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Why Copyright Protection Isn’t Protecting E-Books

E-book publication is threatened by the assumed “free” nature of the internet. For individual publishers, attempting to protect their work on their own, it’s nearly impossible due to the internet constantly changing. Authors want to to be able to put their books out but manage it as well.

Effects of Piracy for the Author

 According to E-book Piracy Is Rampant And Impossible To Stop, there are situations where an individual is publishing a novel and, moments later, finds pirated copies through a mere Google search.

The Authors Guild explains “how the major contributing factor to the rise in book piracy and counterfeiting is that the law does not hold internet platforms accountable for the illegal activities that occur through their marketplaces…” The acting policy’s lack of foresight puts the burden of fighting piracy on the backs of authors.

The first suggestion is to ignore piracy altogether. Then there is the suggestion to contact the site manager directly. Dave Chesson suggests that it is easier to reach the poster of the pirated work, or the host site, rather than attempting to contact the DMCA.

The What To Do If Someone Steals Your Book offers the final suggestion to submit a formal complaint with the Digital Millennium Copyright Act.

For authors, the effects of e-book piracy can be devastating. As recently as July 2019, Adam Rowe on wrote about the loss of money through e-book piracy. According to U.S. Publishers Are Still Losing $300 Million Annually To E-book Piracy, “$300 million in publisher income is lost annually as a result of online piracy.” Even if an author only loses $500 to e-book piracy, that can be a month’s groceries or rent.

Protection for Authors

The Digital Millennium Copyright Act was enacted in 1998, at the beginning of the digital age. DMCA is not an autonomous system, but one that authors must submit notices of piracy to, along with a host of other information. An individual contacting a government organization is hardly a drop in the water, compared to the larger corporations they deal with daily.

However, there is an organization called DMCAForce which provides anyone with the capability to be proactive about protecting their content, rather than retroactive, as with the government organization. The article mentions “unique algorithms we create a digital fingerprint of your content.”

DMCAForce is perhaps one of the most accessible forms of protection against e-book piracy. It gives the author copyright protection for up to 5 pieces of content. They also provide higher levels, of increasing prices, for individuals with more copyrighted material, or corporations.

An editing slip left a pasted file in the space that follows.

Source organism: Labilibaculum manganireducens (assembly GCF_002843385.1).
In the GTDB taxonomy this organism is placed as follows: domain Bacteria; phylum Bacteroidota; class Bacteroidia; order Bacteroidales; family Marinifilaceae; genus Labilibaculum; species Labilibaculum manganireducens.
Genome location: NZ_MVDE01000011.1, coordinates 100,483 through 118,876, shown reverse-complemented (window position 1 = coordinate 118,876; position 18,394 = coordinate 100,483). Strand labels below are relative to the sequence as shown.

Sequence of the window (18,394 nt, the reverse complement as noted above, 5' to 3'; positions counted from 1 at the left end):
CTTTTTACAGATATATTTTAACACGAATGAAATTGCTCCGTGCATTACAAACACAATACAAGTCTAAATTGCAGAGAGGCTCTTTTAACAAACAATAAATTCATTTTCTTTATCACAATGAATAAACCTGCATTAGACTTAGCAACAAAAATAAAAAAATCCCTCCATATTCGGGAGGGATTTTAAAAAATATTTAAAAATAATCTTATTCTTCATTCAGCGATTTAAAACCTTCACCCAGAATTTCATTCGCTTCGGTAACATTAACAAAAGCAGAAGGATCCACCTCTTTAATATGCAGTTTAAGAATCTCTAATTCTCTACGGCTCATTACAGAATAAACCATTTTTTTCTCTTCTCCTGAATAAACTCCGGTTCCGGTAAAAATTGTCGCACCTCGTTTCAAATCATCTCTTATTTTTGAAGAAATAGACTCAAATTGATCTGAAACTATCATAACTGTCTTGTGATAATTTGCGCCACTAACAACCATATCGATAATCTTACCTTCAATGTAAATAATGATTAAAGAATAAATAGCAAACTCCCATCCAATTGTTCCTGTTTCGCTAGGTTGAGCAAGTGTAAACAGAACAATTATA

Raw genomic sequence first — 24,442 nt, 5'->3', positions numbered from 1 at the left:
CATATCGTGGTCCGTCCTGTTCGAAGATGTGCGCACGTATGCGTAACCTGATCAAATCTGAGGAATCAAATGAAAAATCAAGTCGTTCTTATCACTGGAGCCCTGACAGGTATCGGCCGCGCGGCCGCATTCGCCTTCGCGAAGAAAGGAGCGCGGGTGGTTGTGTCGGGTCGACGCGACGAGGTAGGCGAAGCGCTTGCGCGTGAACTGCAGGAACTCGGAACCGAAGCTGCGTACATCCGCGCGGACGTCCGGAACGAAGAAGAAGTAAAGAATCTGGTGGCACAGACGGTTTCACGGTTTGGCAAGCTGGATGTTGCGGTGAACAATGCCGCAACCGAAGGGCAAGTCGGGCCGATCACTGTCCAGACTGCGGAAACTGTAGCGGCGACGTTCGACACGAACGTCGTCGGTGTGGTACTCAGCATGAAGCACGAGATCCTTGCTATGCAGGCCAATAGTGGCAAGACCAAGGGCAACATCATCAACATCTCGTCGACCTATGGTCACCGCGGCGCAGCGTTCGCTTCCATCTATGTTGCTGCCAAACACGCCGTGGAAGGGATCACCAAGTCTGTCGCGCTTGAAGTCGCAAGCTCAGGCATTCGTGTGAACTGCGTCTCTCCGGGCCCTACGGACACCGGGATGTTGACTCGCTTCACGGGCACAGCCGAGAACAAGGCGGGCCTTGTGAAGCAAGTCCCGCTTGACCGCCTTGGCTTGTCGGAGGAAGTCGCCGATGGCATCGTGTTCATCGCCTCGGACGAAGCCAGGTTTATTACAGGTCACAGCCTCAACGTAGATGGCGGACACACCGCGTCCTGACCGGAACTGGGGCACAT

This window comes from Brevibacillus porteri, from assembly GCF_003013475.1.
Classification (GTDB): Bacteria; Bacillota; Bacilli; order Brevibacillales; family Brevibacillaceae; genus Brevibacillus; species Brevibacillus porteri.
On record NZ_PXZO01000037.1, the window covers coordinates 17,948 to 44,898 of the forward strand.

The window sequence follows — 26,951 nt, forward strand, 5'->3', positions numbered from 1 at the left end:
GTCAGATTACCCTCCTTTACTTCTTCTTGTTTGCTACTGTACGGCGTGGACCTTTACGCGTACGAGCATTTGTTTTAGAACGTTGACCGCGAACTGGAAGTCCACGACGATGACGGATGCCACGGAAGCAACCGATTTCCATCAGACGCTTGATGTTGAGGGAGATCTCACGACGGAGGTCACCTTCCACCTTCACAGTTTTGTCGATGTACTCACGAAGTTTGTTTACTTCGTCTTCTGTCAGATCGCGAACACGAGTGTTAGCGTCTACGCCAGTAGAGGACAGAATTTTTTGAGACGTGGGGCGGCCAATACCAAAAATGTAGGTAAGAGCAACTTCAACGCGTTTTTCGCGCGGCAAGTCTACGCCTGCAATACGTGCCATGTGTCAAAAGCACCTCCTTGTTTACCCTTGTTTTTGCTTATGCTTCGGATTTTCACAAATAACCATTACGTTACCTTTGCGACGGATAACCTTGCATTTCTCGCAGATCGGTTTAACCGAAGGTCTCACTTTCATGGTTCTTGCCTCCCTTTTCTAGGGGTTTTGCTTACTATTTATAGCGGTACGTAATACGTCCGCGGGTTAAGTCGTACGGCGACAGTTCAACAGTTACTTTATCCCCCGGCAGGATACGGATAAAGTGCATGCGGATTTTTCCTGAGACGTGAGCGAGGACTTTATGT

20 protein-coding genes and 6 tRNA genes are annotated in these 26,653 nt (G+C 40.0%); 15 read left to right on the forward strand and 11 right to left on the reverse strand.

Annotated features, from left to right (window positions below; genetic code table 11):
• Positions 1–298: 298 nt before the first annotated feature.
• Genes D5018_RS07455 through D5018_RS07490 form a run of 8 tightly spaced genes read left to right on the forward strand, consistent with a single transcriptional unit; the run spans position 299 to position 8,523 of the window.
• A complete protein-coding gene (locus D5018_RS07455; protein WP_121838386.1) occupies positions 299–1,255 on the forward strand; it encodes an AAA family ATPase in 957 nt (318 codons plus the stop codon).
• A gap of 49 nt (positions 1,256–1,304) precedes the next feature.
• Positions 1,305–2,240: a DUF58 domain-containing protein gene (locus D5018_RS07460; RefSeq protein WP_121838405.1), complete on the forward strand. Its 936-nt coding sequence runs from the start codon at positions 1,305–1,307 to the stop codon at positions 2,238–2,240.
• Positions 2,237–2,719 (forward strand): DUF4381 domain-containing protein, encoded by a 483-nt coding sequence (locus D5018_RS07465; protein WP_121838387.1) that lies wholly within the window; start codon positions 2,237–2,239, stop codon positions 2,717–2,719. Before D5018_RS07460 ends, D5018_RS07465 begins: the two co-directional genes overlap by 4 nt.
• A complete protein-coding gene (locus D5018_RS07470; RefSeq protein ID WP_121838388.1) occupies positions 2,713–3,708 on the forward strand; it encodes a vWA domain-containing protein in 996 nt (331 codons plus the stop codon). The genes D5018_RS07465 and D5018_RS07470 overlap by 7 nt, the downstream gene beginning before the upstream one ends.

Digimarc, founded in 1995, provides several innovative solutions for attempting to protect authors against piracy. They are well-known for their digital watermarking, along with their specific technology used to locate these watermarks. Although they are invisible to consumers, Digimarc actively searches various well-known piracy sites for these watermarks, for individuals that use their services.

However, they work for larger corporations, so they do not provide services to self-publishers. Digimarc has partnered with companies like Walmart and Rakuten OverDrive to “identify and understand emerging market needs and demonstrate immediate and sustained return on investment.” They are marketing their company of fighting piracy as a significant return on the cost of their services. Digimarc decreases the likelihood of obtaining these e-books for free, thus rerouting people from paying for them.

Kitaboo suggests that individual publishers should set up Digital Rights Management to protect their E-books. DRM “ensures that the digital documents, e-books, and web-based content protects against data leakage, theft, and misuse. It’s a data encryption method which prevents anyone from accessing content without a proper access key.”

CapLinked protects PDF’s and Microsoft Office files through their DRM’s, which blocks downloaded content behind a wall where users must sign in to view the document. The author can revoke access to downloaded materials through this service, which might help with fighting against piracy, for those who attempt to put up protected e-books on piracy sites.

Why Are These Efforts Not Working?

Piracy is evolving and refusing to truly cease-and-desist. As a result, E-book piracy is still taking up to $300 million from publishers in the United States alone.

Michael Kozlowski writes extensively on the poor job done by the government, or anti-piracy companies, attempting to fight against e-book theft. Pirates can instantly provide free downloads for books as soon as their published on the internet.

Once these downloads are found, individuals may attempt to contact the publisher, citing the copyright issue and asking for the content to be taken down. If that does not work, then the next step is to fill out government forms.

Most people wish publishers would fight harder against piracy. According to E-book Piracy is on the Rise in 2019 publishers, “take pirates to court and shut down entire sites instead of arguing over individual titles.”  Kozlowski writes about the newest form of piracy for 2019, which is mainly undetectable by traditional forms of copyright detection. The article mentions pirates “provide adverts that for a small fee can send a list of requested E-books, right to your email address” and “since there are no links to infringing content, the entire process is immune from most anti-piracy laws.”

For individual publishers, attempting to protect their work on their own, it’s nearly impossible due to the internet constantly changing.